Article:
Taste, Choices and Musicality
Posted: August 3rd, 2013 by Ashley Saunders
I was sat in a room with a few guitarist a few weeks ago, and very unsurprisingly, one of them handed me a guitar. I proceed to play, the pattern was simple, it was a 4 chord trick behind the complex and somewhat fast sequence I was playing. The four chords were: G, Em, Am, C. Sure, nothing beyond the grasp of basic player.
The complexity lies in three things: the chords I was adding to the pattern, the chord voicings I was picking & why, and the rhythm with which the sequence was being played.
One of the group asked me what I was playing. I explained it was based around 4 chord, then showed him, slowly, all the options I had.
Guitar Chord Choices
You don’t have to be smart to figure out that you have 101 different options at this stage. Well, maybe not 101 but you get the idea.
If we take G, we could play just a normal G chord, G sus4, Gmaj9, Gmaj11, G6 or G69.
Options! Now, I understand that list might scare you [if it doesn’t, this will, I pulled all of them off the top of my head without a guitar!]
We could do this for C, Em and for Am. Just off the top of my head, there’s 3 further options for each chord. This takes us to around 18 chord choices.
Adding musicality to your guitar playing
It would be rather stupid to bung them into just one song, that’s taste and musicality, right there for you.
You need to go away and work on choice, understand all the different options you have. Then you need to listen to how those options fit within some common patterns. A lot of this is trial and error.
The last step is to find the choices that relate what you feel into the music you’re playing. That’s not only taste, its feeling and musicality. You want to move people with the music you play and you want to be able to play what’s in your head.
When you have this solid, then you want to find passing chords.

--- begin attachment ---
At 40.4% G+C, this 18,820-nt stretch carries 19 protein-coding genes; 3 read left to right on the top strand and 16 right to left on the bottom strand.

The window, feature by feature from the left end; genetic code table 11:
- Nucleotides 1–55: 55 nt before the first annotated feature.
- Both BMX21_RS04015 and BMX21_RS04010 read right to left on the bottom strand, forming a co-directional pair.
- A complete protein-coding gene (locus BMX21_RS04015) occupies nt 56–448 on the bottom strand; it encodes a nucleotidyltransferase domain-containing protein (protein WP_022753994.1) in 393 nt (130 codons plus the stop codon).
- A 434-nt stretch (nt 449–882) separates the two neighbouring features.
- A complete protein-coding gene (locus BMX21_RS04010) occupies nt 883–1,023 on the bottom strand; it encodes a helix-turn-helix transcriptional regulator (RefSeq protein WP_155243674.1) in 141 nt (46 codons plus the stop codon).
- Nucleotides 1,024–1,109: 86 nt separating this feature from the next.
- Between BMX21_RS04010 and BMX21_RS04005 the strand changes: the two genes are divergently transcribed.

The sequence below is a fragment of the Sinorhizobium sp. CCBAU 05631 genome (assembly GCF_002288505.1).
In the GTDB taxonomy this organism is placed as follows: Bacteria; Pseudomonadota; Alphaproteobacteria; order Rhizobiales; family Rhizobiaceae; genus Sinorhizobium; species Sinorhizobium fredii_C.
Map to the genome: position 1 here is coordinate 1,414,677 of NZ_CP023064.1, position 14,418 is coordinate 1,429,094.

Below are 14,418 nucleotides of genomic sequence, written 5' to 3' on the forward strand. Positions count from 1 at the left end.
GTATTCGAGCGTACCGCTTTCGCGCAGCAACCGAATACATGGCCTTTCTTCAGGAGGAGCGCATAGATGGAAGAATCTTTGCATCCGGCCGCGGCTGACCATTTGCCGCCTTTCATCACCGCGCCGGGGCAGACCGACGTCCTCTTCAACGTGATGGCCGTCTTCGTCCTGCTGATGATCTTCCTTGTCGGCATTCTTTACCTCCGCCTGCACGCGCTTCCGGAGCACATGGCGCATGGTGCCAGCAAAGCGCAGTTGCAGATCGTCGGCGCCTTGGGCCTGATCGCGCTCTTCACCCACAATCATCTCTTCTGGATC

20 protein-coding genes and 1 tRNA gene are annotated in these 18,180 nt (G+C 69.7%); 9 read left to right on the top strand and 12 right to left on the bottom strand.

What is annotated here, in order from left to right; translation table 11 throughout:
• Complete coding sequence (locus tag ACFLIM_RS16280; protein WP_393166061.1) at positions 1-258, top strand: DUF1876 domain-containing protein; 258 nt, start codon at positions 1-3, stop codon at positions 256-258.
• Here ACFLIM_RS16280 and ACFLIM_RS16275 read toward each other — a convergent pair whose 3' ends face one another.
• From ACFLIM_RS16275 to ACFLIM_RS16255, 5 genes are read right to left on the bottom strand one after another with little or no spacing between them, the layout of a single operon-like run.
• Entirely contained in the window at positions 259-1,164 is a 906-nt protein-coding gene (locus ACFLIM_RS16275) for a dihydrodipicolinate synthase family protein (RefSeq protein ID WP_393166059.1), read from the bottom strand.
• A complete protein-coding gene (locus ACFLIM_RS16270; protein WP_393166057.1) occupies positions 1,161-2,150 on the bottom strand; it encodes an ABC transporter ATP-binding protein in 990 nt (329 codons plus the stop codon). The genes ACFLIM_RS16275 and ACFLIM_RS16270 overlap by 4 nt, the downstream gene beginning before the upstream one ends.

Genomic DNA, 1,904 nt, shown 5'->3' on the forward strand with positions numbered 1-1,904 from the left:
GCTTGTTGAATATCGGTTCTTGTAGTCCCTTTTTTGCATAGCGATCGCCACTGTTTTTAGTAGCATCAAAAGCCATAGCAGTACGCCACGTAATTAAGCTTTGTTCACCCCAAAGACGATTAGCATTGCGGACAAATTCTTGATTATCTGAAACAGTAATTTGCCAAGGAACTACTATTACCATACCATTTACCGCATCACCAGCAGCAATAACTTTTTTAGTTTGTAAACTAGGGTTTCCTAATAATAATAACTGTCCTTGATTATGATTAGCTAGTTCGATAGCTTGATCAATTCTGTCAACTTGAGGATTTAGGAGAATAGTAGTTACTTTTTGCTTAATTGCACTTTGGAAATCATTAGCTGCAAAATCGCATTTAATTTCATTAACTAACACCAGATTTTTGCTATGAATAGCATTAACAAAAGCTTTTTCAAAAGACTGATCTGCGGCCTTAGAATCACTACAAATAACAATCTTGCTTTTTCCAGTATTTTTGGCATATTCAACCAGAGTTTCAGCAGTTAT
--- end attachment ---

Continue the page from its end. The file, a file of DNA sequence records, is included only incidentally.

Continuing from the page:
Moving away or to G [any G chord we’ve talked about], a D chord will always sound nice. I like to use D/F#. So that gives us two chords in the first and last bar. The second bar [Em] is cool with being single! You could try using two different voicings of Em [Em7 and Em9 – that’s what I’d choose] but, still an Em is great by itself. The third bar can have two chords, the first, an Am chord [Am, Am7, Am9] moving to a G/B or just a simple G chord.
We’ve created a walking bass line over the changes, a nice sound plus it’s a whole other level from where we started, just a short time ago. As for timing for these inserted chords, either split the bar in half and play two beats on each or play the additional chord on beat four.
Original pattern : | G / / / | Em / / / | Am / / / | C / / / |
New pattern : | G / / D/F# | Em / / / | Am / / G/B | C / / D/F# |
As for feeling, in terms rhythm, firstly get 8th notes tight. If and when you do, you’ll be able to move it around the beat which will add instant feeling to your playing. But you need to get it rock solid to start with. When its firm, then you can try and gently swing it so it sounds more like 16ths. I know, easy to say, hard to do. Keep trying.
As you can see, we have taken something pretty basic, added some new chords to liven the pattern up, then added passing chords to this sequence to advance it and then played with the timing and feel. It’s really a simple thing to do but its hours of fun.
You can try this with any style, chord pattern or song you like – it works best for finger style. Give it a go!